WASHINGTON, D.C. — The U.S. will have its first Bangladeshi American and first Muslim woman federal judge after the Senate confirmed Nusrat Choudhury on Thursday.
The vote in the Democratic-led Senate narrowly passed along party lines.
President Biden nominated the civil rights attorney to the United States District Court for the Eastern District of New York in January. She was confirmed to the life-tenured position in a narrow margin of 50-49 votes.
Most recently, Choudhury served as the legal director for the American Civil Liberties Union of Illinois and, according to her online bio, has a track record of advancing criminal justice reform, immigrants’ rights and reproductive care access. She was previously deputy director of the ACLU Racial Justice program.
“Congratulations to Nusrat Choudhury, legal director of the ACLU of Illinois, on her confirmation to the U.S. District Court for the Eastern District of New York,” the ACLU tweeted in response to her confirmation. “Nusrat is a trailblazing civil rights lawyer and her confirmation will be an asset to our nation’s legal system.”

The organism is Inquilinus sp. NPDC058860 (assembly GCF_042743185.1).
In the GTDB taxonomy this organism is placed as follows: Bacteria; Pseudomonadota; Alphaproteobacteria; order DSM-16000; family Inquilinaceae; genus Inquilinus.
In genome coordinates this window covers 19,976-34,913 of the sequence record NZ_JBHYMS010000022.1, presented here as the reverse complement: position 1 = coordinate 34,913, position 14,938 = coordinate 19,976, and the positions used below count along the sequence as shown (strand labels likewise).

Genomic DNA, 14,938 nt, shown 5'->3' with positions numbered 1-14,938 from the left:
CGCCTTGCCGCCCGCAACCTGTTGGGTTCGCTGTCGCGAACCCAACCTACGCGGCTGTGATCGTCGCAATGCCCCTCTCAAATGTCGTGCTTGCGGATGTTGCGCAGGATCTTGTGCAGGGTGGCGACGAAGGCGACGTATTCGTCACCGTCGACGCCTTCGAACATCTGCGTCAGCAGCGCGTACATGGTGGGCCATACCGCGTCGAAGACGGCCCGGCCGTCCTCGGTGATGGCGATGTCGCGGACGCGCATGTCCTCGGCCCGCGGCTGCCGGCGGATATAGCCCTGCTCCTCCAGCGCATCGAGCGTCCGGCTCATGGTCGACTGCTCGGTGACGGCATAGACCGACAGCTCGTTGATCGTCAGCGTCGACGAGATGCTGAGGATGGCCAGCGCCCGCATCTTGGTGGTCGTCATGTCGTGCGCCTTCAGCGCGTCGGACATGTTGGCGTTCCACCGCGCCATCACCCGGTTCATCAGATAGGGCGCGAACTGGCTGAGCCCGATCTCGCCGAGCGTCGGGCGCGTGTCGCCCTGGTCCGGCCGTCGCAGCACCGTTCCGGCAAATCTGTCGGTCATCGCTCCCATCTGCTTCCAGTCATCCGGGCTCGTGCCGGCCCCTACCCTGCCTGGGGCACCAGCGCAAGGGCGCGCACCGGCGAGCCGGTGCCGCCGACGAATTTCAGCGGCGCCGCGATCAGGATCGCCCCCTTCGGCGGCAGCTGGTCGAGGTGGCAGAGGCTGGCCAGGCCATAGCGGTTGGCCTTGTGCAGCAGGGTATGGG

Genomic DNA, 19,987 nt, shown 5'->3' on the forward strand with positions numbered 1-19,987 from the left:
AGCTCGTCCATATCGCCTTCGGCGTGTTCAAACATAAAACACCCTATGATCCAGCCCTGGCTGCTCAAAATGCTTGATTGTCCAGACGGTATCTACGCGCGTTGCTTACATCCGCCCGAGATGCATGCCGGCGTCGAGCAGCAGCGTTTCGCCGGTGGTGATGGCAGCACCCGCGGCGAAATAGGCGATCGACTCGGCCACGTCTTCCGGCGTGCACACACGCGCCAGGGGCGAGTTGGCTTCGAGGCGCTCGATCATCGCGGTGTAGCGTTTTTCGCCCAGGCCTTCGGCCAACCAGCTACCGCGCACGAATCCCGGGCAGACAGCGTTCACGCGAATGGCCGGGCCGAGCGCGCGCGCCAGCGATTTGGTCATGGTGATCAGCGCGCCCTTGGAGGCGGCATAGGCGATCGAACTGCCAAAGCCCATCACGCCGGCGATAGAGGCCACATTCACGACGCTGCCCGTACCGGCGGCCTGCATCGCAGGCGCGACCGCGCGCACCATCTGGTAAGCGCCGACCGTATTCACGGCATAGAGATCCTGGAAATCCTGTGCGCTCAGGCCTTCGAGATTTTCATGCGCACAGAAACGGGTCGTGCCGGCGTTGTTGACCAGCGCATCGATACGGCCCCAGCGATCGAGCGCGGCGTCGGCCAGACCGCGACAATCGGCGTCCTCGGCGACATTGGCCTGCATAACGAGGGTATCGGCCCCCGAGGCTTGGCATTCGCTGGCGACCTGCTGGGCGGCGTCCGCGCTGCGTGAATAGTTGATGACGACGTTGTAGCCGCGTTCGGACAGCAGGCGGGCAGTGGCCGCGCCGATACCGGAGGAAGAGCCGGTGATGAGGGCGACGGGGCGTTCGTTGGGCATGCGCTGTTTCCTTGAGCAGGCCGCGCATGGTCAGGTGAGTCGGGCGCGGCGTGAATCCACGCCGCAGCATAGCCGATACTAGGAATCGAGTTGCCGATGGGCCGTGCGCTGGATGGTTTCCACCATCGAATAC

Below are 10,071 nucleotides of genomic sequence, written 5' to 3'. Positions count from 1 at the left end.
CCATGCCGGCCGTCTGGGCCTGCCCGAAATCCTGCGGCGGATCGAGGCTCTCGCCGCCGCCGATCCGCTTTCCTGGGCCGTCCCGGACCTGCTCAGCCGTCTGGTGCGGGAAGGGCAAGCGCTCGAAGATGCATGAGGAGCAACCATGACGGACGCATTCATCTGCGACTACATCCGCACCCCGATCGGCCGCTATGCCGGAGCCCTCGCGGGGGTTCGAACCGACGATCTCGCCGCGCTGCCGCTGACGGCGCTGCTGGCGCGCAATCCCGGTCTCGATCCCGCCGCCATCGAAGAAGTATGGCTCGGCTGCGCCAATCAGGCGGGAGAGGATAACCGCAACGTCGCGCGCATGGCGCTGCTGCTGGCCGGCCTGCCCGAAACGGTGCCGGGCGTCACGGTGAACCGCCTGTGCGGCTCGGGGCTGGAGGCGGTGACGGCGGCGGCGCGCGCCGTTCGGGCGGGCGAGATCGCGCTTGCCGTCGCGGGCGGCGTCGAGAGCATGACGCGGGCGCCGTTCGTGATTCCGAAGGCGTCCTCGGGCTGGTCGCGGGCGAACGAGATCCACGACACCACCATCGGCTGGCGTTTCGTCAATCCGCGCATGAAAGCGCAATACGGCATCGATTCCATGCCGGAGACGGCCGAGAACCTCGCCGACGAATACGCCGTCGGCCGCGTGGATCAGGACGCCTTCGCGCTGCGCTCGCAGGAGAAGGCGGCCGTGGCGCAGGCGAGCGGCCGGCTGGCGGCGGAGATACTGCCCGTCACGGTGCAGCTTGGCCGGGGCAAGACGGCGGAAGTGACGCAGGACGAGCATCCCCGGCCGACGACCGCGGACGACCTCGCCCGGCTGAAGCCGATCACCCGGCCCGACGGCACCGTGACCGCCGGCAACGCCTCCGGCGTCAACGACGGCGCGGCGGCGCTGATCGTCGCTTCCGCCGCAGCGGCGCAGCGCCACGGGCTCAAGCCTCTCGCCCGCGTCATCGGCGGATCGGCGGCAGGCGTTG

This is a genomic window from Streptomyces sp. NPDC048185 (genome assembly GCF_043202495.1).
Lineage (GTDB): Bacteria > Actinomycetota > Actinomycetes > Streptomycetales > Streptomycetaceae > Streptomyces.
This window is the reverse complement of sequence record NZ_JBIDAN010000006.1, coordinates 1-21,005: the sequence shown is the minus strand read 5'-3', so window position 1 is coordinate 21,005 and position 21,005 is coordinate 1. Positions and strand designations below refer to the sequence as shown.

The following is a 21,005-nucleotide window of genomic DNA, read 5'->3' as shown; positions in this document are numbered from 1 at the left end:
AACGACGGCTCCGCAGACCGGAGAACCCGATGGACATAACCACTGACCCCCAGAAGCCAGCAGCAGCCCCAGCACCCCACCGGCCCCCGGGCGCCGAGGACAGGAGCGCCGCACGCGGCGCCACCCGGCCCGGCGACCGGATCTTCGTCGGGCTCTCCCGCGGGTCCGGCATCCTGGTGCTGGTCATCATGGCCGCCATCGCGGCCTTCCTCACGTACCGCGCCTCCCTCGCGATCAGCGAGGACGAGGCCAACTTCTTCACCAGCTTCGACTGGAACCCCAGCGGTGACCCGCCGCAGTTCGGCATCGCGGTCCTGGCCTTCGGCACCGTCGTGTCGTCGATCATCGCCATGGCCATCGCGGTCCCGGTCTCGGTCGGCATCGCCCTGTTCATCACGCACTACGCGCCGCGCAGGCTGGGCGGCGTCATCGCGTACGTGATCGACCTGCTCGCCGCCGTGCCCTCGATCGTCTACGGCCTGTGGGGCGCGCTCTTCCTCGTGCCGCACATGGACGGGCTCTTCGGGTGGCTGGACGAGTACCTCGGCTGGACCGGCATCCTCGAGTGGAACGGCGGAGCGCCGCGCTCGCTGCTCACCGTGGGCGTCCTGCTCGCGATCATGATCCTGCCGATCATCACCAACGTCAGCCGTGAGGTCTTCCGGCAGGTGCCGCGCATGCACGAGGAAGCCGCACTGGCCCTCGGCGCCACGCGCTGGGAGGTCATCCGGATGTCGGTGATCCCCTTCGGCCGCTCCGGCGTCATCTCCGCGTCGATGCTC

On Wednesday, West Virginia Democratic Sen. Joe Manchin released a statement opposing Choudhury’s nomination given her support for criminal justice reform.
“Law enforcement officers in West Virginia and across the country go above and beyond the call of duty to protect our communities, and I am incredibly grateful for their service,” his statement read. “Some of Ms. Choudhury’s previous statements call into question her ability to be unbiased towards the work of our brave law enforcement.”
Choudhury is only the country’s second Muslim American federal judge – following Zahid Quraishi’s confirmation – and her historic confirmation highlights the lack of diversity among federal judges, by race and ethnicity and gender.
A 2022 CNN review of data from the Federal Judicial Center revealed that while the bench of federal judges has steadily grown more diverse, it does not reflect the country’s makeup and the majority of judges who are currently serving are White and male, while women and non-White groups remain underrepresented.